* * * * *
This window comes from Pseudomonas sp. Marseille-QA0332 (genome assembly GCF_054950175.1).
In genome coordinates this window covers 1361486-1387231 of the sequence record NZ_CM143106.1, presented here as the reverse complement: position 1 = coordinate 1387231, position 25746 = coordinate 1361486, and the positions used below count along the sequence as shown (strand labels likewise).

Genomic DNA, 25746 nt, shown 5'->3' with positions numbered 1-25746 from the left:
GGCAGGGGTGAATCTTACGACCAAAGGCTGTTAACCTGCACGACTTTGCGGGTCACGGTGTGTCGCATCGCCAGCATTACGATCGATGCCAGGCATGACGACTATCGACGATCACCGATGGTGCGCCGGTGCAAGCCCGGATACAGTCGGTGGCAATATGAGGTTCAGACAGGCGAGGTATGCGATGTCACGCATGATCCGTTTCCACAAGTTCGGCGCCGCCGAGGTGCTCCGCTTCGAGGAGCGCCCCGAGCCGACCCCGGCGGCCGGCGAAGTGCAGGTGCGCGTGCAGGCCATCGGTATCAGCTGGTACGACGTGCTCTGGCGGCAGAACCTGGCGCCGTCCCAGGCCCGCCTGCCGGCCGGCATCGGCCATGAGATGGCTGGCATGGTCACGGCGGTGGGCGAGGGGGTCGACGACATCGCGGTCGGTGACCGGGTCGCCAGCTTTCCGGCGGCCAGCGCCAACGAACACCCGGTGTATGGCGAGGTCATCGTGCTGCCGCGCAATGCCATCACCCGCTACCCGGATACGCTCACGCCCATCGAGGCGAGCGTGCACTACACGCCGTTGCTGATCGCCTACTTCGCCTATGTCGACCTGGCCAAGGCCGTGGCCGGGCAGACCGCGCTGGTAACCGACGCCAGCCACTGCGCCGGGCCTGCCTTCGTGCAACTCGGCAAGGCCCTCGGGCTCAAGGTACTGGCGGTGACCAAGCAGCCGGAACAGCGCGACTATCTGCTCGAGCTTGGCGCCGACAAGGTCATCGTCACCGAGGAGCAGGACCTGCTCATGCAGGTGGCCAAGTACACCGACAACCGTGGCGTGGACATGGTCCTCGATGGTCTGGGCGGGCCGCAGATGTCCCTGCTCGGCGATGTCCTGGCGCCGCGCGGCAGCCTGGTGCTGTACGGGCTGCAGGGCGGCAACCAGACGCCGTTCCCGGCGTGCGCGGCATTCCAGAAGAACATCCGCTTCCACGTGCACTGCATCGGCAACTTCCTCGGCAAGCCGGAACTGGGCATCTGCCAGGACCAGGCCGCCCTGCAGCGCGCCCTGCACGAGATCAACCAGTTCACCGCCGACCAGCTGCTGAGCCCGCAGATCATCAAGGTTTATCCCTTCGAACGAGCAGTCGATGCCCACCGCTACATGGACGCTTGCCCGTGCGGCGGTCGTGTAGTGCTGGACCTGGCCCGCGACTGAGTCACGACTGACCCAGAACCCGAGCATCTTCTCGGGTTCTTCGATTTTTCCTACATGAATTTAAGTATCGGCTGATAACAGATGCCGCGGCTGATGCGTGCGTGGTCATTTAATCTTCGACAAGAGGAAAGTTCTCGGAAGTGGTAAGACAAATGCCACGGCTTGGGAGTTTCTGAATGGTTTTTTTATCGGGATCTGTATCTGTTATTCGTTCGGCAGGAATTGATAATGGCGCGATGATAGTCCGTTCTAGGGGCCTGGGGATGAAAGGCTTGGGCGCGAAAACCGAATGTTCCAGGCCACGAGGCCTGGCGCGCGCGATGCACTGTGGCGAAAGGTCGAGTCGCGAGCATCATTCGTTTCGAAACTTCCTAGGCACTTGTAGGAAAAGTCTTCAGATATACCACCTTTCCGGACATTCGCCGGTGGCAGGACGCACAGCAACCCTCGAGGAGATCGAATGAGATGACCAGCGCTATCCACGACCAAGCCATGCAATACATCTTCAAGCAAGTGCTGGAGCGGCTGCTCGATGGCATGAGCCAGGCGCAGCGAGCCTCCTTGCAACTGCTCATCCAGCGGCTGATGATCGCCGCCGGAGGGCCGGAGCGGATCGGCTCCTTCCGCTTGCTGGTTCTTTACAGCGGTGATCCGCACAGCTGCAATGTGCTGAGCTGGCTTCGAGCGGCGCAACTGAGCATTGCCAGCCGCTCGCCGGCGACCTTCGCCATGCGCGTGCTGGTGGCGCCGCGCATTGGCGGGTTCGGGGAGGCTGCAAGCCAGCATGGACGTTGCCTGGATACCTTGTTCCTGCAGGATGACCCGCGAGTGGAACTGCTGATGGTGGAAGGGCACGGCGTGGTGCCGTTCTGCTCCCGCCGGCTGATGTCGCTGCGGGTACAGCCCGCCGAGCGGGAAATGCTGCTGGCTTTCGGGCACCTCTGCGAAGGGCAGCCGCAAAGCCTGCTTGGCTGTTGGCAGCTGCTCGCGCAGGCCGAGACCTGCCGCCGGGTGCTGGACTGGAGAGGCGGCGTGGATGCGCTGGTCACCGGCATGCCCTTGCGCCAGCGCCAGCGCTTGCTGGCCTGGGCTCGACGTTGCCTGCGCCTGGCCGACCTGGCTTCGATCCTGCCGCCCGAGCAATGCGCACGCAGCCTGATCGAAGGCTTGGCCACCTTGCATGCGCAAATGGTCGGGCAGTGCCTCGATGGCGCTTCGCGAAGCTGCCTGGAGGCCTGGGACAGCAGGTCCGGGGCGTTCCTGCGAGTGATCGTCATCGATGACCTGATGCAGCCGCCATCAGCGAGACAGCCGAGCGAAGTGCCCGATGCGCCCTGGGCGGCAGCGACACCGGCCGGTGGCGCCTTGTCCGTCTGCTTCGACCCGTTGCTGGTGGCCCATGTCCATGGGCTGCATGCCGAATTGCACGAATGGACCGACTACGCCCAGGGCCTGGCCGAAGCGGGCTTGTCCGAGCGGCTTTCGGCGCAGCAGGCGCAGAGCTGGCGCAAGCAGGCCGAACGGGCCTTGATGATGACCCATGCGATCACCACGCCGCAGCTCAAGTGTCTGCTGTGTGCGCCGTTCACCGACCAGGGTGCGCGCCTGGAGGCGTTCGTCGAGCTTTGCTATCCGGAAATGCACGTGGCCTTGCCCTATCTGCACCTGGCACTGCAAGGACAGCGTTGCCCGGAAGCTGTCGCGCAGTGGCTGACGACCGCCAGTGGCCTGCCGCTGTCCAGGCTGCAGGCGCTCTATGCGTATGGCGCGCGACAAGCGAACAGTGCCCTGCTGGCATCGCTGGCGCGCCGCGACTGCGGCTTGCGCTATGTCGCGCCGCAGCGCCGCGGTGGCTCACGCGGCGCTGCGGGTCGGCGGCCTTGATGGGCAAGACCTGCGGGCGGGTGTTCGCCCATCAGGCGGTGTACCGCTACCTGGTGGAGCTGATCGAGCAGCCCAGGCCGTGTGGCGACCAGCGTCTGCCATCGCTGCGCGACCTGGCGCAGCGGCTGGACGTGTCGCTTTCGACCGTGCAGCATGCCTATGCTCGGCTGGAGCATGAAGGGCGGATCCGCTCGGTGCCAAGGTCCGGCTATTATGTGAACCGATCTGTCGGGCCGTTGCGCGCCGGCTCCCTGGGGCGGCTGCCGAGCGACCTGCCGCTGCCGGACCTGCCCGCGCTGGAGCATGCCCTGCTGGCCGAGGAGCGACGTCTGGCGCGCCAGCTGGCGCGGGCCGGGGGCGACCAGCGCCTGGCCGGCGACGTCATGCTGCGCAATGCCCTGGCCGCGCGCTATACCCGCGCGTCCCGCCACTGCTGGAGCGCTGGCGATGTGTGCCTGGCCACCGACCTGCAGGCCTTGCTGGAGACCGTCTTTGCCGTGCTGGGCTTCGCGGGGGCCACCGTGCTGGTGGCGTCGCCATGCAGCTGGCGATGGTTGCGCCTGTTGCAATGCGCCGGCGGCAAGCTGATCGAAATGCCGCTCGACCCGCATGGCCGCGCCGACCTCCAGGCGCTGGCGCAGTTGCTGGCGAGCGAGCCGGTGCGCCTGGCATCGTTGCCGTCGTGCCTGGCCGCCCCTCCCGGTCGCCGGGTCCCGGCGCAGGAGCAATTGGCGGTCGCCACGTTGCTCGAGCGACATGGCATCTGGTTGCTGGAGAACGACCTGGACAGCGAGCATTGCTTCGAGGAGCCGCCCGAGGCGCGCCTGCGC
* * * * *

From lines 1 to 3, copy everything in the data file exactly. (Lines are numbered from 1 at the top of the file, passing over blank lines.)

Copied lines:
This window comes from Pseudomonas sp. Marseille-QA0332 (genome assembly GCF_054950175.1).
In genome coordinates this window covers 1361486-1387231 of the sequence record NZ_CM143106.1, presented here as the reverse complement: position 1 = coordinate 1387231, position 25746 = coordinate 1361486, and the positions used below count along the sequence as shown (strand labels likewise).

Genomic DNA, 25746 nt, shown 5'->3' with positions numbered 1-25746 from the left: